The Bible Is A Catholic Book What is the history of the Bible? Saint Paul Ministries www.saintpaulministries.net
<ul><li>Reaching back 3500 years, 1500 years prior to the birth of Christ, we find the first writings of the Bible. </li></ul><ul><li>The first five books of are called the Torah or the Pentateuch. </li></ul><ul><li>We believe Moses lived between 1500-1300 BC. </li></ul><ul><li>He recounts events, Adam & Eve the garden etc. which happened long before his birth. </li></ul><ul><li>But how is that possible you might ask. </li></ul><ul><li>Biblical scholars are quick to answer they were divinely inspired and Moses wrote them down as they were revealed to him by God. </li></ul><ul><li>How then did Moses learn to write? </li></ul><ul><li>The Egyptians developed hieroglyphics and Moses was educated as an Egyptian in the palace of the Pharaoh. </li></ul>
<ul><li>When Alexander the Great conquered much of the world and the Hebrew language began to die out and was being replaced with the Greek and Aramaic languages. </li></ul><ul><li>As a result their was a need preserve and translate the Hebrew Old Testament into Greek. </li></ul>
<ul><li>The translation was completed about 148 BC and included all the books, including those 7 which Martin Luther would leave out over 1650 years later. </li></ul><ul><li>This translation was called the Septuagint or the 70 (LXX), and represents by legend the work of 72 Jewish translators who worked independently of each </li></ul><ul><li>other and finished with identical text. </li></ul><ul><li>This text was available during the earthly life of Jesus and he even quoted from the it. </li></ul><ul><li>About 90-95 AD Christianity was rapidly expanding and the Jews called the Council of Jamnia. </li></ul>
<ul><li>The purpose of the council was to remove portions of the Septuagint which were being used by Christians as “proof texts” of their religion. </li></ul><ul><li>Some non-Catholics argue that these 7 books were added in the fourth century when Jerome translated the Septuagint into the language of the people, Latin. </li></ul><ul><li>If that were true how could the Council of Jamnia have removed something that wasn’t there in the first place? </li></ul><ul><li>By leaving out the 7 books of the original Hebrew Bible the Protestants are in essence saying, the Pharisaic Jews who rejected Jesus and persecuted the early Church were right in removing the 7 books. </li></ul>
<ul><li>Further, the Pharisaic Jews have more authority in choosing the Canon of Scripture than the Christian Church which Jesus founded. </li></ul><ul><li>The Christian community had existed for about 60 years prior to the removal of the books and the sole reason for their removal was to remove from </li></ul><ul><li>Christians the text that proved the validity of their religion. </li></ul><ul><li>It just so happened that by excluding the books Luther’s theology more closely matched the religion he was creating on his own authority. </li></ul>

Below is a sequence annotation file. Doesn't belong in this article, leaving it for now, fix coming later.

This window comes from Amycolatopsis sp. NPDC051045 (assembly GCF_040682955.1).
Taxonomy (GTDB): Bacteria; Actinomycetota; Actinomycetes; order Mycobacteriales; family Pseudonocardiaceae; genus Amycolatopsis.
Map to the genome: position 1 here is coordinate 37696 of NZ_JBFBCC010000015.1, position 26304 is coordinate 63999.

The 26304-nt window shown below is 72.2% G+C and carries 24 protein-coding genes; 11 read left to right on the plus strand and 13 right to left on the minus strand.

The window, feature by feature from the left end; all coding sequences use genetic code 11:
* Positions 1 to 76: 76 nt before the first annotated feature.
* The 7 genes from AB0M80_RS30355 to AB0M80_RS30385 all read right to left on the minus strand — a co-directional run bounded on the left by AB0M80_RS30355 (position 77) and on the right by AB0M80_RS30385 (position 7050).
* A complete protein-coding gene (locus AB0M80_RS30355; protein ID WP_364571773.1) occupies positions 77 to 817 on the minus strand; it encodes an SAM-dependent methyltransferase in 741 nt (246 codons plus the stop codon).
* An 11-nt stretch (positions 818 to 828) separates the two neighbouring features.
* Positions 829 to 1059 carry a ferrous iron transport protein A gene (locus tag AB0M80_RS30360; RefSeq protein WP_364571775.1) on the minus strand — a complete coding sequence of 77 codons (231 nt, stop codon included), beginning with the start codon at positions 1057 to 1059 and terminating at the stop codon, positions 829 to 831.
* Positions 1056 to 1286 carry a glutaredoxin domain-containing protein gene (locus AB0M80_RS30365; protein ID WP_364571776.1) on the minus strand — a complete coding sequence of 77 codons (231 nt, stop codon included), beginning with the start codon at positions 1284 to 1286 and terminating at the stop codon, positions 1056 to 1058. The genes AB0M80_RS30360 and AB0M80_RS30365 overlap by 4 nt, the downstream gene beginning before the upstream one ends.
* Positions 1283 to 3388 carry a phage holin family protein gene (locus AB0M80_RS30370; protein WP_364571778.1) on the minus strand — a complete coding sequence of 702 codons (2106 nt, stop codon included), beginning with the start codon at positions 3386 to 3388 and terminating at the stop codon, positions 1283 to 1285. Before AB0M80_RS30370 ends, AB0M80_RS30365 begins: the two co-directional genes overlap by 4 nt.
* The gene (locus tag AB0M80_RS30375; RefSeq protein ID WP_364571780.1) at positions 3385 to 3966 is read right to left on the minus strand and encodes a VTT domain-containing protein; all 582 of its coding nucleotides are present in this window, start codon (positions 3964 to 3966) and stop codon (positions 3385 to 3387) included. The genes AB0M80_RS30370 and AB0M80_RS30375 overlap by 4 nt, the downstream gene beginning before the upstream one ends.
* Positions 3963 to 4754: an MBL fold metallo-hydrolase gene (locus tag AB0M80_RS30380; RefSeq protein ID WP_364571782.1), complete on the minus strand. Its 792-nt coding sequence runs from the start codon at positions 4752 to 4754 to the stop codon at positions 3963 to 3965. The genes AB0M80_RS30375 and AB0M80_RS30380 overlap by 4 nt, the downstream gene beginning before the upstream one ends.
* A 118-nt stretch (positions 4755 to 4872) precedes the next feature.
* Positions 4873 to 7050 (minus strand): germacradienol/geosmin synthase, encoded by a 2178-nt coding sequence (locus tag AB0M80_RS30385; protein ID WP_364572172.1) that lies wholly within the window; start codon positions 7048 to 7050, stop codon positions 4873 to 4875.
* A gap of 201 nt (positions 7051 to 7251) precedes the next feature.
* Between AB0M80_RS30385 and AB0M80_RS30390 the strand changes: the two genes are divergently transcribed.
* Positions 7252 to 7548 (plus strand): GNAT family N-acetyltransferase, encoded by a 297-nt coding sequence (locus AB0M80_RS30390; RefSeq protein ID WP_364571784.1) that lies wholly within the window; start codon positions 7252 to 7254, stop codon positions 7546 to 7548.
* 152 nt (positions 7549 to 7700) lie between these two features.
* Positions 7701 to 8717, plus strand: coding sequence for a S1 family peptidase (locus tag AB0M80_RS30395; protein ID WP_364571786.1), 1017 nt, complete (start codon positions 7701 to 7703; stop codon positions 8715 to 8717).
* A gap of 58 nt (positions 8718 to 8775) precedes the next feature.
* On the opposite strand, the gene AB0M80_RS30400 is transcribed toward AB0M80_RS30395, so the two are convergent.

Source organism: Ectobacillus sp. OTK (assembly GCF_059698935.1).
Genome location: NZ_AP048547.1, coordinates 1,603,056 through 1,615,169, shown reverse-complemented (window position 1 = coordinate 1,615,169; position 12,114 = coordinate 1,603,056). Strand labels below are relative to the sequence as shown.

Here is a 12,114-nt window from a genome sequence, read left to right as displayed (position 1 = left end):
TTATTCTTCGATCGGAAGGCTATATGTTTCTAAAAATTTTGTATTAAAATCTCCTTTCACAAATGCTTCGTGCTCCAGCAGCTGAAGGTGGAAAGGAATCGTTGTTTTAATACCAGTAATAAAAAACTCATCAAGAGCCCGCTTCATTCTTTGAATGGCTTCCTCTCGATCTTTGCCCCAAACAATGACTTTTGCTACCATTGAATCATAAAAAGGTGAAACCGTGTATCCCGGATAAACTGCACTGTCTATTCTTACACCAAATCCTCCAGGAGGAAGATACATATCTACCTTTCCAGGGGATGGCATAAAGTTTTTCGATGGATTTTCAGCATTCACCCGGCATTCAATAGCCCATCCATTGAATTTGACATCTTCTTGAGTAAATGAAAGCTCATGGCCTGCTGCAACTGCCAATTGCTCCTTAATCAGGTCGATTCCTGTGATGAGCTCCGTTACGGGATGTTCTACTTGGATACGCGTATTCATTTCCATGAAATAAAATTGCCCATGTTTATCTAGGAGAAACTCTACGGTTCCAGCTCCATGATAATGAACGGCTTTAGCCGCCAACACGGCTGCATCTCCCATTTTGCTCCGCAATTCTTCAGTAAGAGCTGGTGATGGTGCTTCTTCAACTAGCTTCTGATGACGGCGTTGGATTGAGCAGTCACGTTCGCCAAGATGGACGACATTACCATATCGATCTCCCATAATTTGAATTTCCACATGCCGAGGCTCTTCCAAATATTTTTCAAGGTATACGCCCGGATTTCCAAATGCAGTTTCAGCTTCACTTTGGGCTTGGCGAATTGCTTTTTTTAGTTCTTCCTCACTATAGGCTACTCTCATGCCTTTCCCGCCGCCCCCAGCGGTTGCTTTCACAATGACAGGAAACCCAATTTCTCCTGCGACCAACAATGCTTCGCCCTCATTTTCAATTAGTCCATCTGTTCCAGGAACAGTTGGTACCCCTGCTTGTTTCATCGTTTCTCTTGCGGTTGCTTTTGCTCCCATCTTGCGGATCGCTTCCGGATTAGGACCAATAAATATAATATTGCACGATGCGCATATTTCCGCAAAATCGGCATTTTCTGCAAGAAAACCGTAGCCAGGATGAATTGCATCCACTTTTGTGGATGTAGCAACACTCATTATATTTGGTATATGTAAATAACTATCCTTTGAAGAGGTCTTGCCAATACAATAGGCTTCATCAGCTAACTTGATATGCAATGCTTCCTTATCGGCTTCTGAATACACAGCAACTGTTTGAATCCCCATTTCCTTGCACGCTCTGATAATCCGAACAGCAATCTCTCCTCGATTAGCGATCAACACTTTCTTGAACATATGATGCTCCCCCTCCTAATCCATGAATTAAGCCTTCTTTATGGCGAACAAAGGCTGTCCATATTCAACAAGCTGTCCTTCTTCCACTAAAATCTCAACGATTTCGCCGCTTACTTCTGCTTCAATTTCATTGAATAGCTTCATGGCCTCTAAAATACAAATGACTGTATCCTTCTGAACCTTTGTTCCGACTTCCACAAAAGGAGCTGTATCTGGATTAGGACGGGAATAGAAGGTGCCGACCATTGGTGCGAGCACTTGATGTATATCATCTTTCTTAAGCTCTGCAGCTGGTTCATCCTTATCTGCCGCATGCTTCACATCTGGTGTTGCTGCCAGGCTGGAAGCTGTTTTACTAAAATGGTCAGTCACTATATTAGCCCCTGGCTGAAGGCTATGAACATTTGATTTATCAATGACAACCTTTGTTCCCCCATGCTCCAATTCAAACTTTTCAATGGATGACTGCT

<ul><li>Returning to the period of 382 to 419 the Catholic Church recognized the need to take the unedited Septuagint of 148 BC and many other writings being circulated, and decide which were inspired, which were not inspired. </li></ul><ul><li>The purpose was to join them into one Catholic book we call the Bible. </li></ul><ul><li>Debates raged, Jerome wanted to take out the 7 books, Augustine didn’t. </li></ul><ul><li>It’s important to remember that a persons private opinion does not change the truth. </li></ul><ul><li>In 382 the Council of Rome and Pope St. Damasus issued a decree which defined the canonical books of both the Old and New Testaments. </li></ul>
<ul><li>St. Jerome was given the task of translating the Old Testament from the original Hebrew and Aramaic languages into Latin, the language of the people, and thus making it more available to those who could read. </li></ul><ul><li>The translation was called the “Latin Vulgate,” and was completed about 405 AD. </li></ul><ul><li>The vast majority of people in Jerome’s time could not read or so the priests of the Church read and interpreted the Biblical passages for the people during daily Mass. </li></ul><ul><li>Even today Catholics who regularly attend daily Mass are exposed to more Old and New Testament Biblical readings than their Protestant counterparts. </li></ul>
<ul><li>Partial translations of the Bible into English can be traced back to the end of the 7th century. </li></ul><ul><li>Let us close with a quotation from Bob Stanley’s work “The Canon of Scripture.” </li></ul><ul><li>Interestingly, some Protestants who have studied the origins of the Canons of Scriptures, accept the decision of Pope St. Damasus I, </li></ul><ul><li>and the various councils when they finalized the New Testament canon, but reject the decisions of the same councils for the canon of the Old Testament. </li></ul>
<ul><li>In doing so, they have to admit that the Catholic Church, by infallible decision, determined the canon of the New Testament. </li></ul><ul><li>By whose authority then, do they reject the canon of the Old Testament, which was decided by the same Bishops at the same council? </li></ul>
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